One person can’t be an individual’s sole source of joy, pleasure, excitement, comfort, reassurance, friendship, or love. That’s why we have family. Friends. Colleagues. When we put too much pressure on another person to be our everything, we not only push them away, but we set them up for failure, and ourselves for disappointment.
This doesn’t mean we need to lower our standards. We can—and should—have respectable standards for what our lovers should bring to the table. We should receive what we dish out: a healthy dose of love, recognition, and respect.
But how do we prevent ourselves from confusing our standards with our expectations? How do we mitigate patterns of astronomical expectations with reasonable ones, without feeling like we’re settling? We let relationship coach and expert and author of The Dang Factor, Michelle Afont, take this one.
“Keeping it ‘real’ in love means recognizing there is no perfect partner for us. Holding out for our prince to sweep us off our feet is exactly why many of us remain single throughout our lifetime. Expecting our mate to check off every box on a long list of ‘must-haves’ is where any potential relationship will crash and burn on takeoff,” Afont starts.
Yikes. If you’re biting your fingernails reading this, stay tuned. Being picky is different from being unreasonable. Here are some pointers to consider from the expert.
“Your relationship equation should follow the 80/20 Rule. It’s a theory that says, in a healthy relationship, you should be getting approximately 80% of the qualities you want in a partner. That is, your partner is giving you 80% of what you desire in a relationship, and 80% of the time, you are happy, satisfied, and fulfilled. Conversely, 20% of the time, you find yourself annoyed, uninterested, and turned off. And that’s OK.”
And in regards to that “20%,” Afont doesn’t mean malicious, conniving, or abusive. That’s entering different territory, and we strongly suggest you speak with a professional if you’re not sure about what to do in those cases.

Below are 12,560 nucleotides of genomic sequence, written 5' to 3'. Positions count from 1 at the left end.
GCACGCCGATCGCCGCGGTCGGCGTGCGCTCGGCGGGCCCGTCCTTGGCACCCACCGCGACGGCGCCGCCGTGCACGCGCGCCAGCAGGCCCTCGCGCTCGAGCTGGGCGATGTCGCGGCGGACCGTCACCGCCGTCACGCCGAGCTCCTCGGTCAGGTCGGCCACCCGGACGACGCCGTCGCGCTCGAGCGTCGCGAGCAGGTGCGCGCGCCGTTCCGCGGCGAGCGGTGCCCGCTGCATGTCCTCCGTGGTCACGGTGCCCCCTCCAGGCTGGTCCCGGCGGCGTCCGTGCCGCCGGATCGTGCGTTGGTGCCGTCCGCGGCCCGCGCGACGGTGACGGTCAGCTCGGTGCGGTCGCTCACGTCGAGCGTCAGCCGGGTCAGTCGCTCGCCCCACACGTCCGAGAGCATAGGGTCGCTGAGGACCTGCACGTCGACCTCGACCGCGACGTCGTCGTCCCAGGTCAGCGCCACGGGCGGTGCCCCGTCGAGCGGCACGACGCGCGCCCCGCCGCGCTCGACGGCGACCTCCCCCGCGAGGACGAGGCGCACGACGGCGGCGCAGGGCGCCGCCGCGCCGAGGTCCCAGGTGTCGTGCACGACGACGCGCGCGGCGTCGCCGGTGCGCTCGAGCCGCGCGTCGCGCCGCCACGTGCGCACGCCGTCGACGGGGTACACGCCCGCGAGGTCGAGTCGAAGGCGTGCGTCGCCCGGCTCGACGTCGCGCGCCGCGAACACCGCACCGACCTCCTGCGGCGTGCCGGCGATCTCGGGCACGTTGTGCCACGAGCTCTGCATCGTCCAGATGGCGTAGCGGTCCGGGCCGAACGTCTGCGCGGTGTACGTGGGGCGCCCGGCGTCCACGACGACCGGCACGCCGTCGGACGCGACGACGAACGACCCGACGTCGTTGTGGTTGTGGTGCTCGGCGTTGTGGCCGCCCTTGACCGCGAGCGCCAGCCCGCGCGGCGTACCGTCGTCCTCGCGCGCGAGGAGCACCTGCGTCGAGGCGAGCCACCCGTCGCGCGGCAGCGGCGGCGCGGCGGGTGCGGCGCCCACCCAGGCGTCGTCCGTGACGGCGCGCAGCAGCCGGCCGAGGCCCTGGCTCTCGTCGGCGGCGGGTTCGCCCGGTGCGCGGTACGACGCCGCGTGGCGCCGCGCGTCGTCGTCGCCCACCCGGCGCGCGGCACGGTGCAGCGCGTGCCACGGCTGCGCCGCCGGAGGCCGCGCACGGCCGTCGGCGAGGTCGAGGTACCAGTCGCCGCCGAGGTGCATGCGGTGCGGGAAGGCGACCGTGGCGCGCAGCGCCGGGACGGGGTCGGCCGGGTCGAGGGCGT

“Be careful about ending a relationship with only a 20% jerk. The 100% perfect partner does not exist. Trust me, the next partner you meet will also come with 20% of him/her that will drive you nuts, too,” Afont warns.
“The 80/20 Rule only comes into play when you have an underlying attraction and genuine feelings for your partner. It does not matter how the math adds up if you feel nothing for your partner. However, if at one time you did feel immense attraction, I believe you can get back to where you started as a couple, by focusing on the 80% of the relationship that is wonderful.”
Challenges should move toward growth
“Your relationship is going to have bumps. Ups and downs are a reality in any relationship, and it’s important to not run at the first sign of trouble. Relationship challenges can serve to strengthen you as a couple. Let yourself know you are not going to get along and agree all of the time. Relationship challenges are good, as long as they are accompanied by change and growth.”
Check in on your own offerings
“Realistic expectations in a relationship also include a reality check on you. It is important to be realistic about what you are looking for in a partner while at the same time asking yourself what you bring to the relationship table. Having a partner with similar socioeconomic, educational, and life status makes the relationship an even playing field and one where you both bring equal parts of good to the union. If your partner is growing and learning in the relationship, it is vital that you continue to grow as well. Having differences in a relationship is good; however, common goals and interests should be part of your relationship reality.”
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